It’s easy to forget there is a Mad Men hierarchy.
Some characters just mean more than others. No matter how much you may love Joan, Pete, Betty or whomever, the show comes down to three people.
Don. Peggy. Roger.
That’s it, ballers. Everyone else — wives, boyfriends, office staff, clients -- is there to feed the beast of those three people and provide some level of distraction in the midst of the turmoil that is the lives of Don, Peggy and Roger.
You can have episodes that focus on some of the other characters — like last week’s intersection of Pete and Lane in office fisticuffs and Joan’s ongoing marital/mommy issues -- but make no mistake, those three people are Mad Men. They make it live and breathe. Maybe Matthew Weiner saw that dynamic spiraling out of control and out of his hands, so he gave us Sunday’s episode.
Frankly, we needed to be reminded that those three control the action and direction of the show. Mad Men has become such an incredibly consistent show that it just adds and subtracts characters like it’s a bodily function. All of them are extremely well-developed and fit right in to the story, so we become temporarily enamored with them. There’s nothing wrong with that, we’re supposed to feel for supporting players in a movie or TV show.
We love them so much that ESPN’s Grantland does a weekly Mad Men Power Rankings and give us an update on the stock of each character. The mere fact that the hierarchy, at times, is in question enough that Don, Peggy and Roger aren’t the three most important characters that someone would rank the characters week-by-week, means we needed to be reminded of who runs this show.
And that’s what we got last night. An episode fully devoted to the lives of our three most important characters and their crumbling lives and relationships outside the office.
PEGGY: One of the things I love about Thelma and Louise is the way director Ridley Scott completely strips the women of their femininity by the end of the movie. Their dress, their hair, their actions — their only choice to cope in a man’s world is to do everything they can to become one without growing a penis. Peggy Olsen still has her femininity intact. And in case you didn’t realize it, Mad Men gives you a shot of her in her slip. But we saw the first hints of Peggy’s masculinization when she took in the secretary and hard-balled Roger a couple weeks ago — she’s feeling alienated as a woman, almost resigned to knowing she has to become a man to have any modicum of success. She’s drinking more, smoking more, her boyfriend is accusing her of being the man of the relationship. She’s being stripped of her feminine qualities, not by choice, but because she thinks she has to if she wants to be a success and stick it to the men who keep telling her she can’t do it. Yet she’s still a woman, as evidenced by the Heinz guy treating her like a subordinate instead of an equal. We’ll probably be seeing more of her feminine qualities disappear by the end of the season.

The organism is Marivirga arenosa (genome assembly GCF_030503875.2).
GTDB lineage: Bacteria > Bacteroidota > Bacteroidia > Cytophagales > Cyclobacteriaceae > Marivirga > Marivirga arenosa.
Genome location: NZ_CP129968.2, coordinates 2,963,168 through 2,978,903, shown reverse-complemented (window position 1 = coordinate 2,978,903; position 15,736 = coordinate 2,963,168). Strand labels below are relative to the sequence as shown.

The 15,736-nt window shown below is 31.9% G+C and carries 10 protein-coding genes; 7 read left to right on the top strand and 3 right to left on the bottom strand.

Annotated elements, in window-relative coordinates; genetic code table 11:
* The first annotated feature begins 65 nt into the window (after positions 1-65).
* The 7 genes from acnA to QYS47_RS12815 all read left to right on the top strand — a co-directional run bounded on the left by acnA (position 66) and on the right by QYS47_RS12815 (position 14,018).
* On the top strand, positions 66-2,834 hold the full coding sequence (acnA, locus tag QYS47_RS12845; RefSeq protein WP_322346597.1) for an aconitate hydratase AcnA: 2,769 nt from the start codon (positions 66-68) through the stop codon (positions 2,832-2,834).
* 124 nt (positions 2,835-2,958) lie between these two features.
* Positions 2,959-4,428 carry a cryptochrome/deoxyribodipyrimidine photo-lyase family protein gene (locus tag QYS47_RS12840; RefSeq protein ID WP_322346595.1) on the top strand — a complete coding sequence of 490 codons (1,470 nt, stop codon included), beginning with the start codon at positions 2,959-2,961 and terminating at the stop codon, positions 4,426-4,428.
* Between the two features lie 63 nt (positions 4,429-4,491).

ROGER: You can’t help but laugh at everything Roger says. It’s impossible. That makes it easy to mistake him for a boob or a buffoon, or someone there just to make us laugh amid the sometimes plodding pace of Mad Men. And maybe that’s what his biggest, general contribution to the show is when you get down to it. But he’s much, much more. He’s a man on his way out. He’s being forced to realize his age at home and at work. He’s being pushed to the professional brink by Pete. He’s getting ready to trade in his 30-year-old wife for what you would imagine is a 25-year-old, and had no interest in his 30-year-old wife’s friends until they pulled out LSD. But let’s hold the phone on that 25-year-old wife for a second and realize it can’t be a coincidence that both he and Joan have become single in the last couple weeks. That’s opening the door to him becoming a babydaddy to what we know to be his child with Joanie. And who knows what happens from there.
DON: Now here’s one thing we’ve never forgotten. Don Draper is the lifeblood of Mad Men. The show runs through him. Even as we watched the lives of Peggy and Roger, they still run through — and depend on — Don. Everything runs through him, he’s unquestionably the Alpha Male of the pack. Which is what makes it so jarring to see him being (rightfully) called out on what is now turning into a continual basis by his wife of a mere couple months. So it’s probably going to be even stranger when Megan finally fesses up, or wises up, whichever happens first, and tells Don she’s pregnant. How many subtle symptoms does she have to drop before Don starts thinking, “Wait, you’re tried, you can’t stand cigarette smoke, you’re getting nauseous, you’re otherworldly moody … I think I’ve seen this somewhere before!” It’s insulting to both of them. We’ve been conditioned to believe Don is the smartest guy in the room, and the only reason Megan is allowed to challenge him is because she’s the only one he he’s ever met that he considers his intellectual equal. And neither of them can put two and two together to figured out she’s knocked up? Cut to the chase guys. But feel free to do another dance-off.
EPISODE GRADE: A